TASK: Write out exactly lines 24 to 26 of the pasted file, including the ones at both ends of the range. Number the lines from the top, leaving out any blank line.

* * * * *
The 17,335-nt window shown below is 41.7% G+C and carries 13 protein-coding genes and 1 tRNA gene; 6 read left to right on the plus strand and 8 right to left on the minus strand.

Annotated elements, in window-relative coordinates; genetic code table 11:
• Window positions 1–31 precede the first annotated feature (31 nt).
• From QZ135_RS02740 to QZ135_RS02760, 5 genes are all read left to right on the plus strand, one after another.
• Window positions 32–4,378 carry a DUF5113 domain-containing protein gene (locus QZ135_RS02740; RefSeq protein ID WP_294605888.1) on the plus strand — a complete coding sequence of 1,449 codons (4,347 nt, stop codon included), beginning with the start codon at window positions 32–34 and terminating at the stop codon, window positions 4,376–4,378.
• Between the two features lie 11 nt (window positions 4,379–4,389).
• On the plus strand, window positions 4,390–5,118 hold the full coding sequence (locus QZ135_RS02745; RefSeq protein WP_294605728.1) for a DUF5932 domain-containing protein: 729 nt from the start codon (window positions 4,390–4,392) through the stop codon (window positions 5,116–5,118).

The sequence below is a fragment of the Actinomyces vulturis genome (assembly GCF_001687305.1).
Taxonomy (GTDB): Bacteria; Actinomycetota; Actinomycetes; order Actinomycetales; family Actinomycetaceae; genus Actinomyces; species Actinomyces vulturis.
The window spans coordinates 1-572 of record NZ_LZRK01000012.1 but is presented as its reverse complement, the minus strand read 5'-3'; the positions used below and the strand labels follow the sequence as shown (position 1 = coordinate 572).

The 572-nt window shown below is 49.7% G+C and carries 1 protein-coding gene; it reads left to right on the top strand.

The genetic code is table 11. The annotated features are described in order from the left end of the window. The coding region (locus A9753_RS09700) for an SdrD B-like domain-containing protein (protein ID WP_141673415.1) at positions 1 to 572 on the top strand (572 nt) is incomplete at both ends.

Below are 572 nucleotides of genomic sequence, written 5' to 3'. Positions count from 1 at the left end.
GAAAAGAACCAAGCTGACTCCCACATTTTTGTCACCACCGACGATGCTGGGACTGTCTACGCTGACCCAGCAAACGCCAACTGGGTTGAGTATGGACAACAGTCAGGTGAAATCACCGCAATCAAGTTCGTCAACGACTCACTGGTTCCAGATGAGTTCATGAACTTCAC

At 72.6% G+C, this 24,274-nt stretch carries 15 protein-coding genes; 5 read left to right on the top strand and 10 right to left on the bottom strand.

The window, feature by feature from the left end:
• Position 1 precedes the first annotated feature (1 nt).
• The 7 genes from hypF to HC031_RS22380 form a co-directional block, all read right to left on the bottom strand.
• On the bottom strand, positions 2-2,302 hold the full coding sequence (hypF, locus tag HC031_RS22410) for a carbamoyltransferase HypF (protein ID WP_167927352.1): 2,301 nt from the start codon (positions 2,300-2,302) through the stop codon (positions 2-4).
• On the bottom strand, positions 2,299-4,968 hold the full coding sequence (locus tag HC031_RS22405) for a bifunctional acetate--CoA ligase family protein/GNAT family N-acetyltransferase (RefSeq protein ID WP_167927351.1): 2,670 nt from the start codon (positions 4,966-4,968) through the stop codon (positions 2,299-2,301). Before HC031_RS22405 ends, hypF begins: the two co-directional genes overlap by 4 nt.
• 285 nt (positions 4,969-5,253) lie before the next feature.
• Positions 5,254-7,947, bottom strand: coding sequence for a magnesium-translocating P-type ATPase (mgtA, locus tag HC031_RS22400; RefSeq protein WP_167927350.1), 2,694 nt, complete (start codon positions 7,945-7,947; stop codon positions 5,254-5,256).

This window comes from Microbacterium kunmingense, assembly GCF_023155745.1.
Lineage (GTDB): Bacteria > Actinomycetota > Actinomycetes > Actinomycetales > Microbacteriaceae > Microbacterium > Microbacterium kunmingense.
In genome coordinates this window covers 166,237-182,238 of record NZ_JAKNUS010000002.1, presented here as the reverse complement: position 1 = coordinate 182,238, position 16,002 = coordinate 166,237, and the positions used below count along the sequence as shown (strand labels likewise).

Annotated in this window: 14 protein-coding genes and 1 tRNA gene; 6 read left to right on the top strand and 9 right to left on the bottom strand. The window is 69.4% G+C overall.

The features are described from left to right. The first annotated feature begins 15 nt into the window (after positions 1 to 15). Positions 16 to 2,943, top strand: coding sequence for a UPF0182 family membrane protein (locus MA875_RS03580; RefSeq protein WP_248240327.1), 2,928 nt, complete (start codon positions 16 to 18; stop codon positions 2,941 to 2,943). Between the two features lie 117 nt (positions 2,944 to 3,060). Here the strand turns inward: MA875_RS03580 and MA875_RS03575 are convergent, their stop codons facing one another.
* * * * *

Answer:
Lineage (GTDB): Bacteria > Actinomycetota > Actinomycetes > Actinomycetales > Microbacteriaceae > Microbacterium > Microbacterium kunmingense.
In genome coordinates this window covers 166,237-182,238 of record NZ_JAKNUS010000002.1, presented here as the reverse complement: position 1 = coordinate 182,238, position 16,002 = coordinate 166,237, and the positions used below count along the sequence as shown (strand labels likewise).

Annotated in this window: 14 protein-coding genes and 1 tRNA gene; 6 read left to right on the top strand and 9 right to left on the bottom strand. The window is 69.4% G+C overall.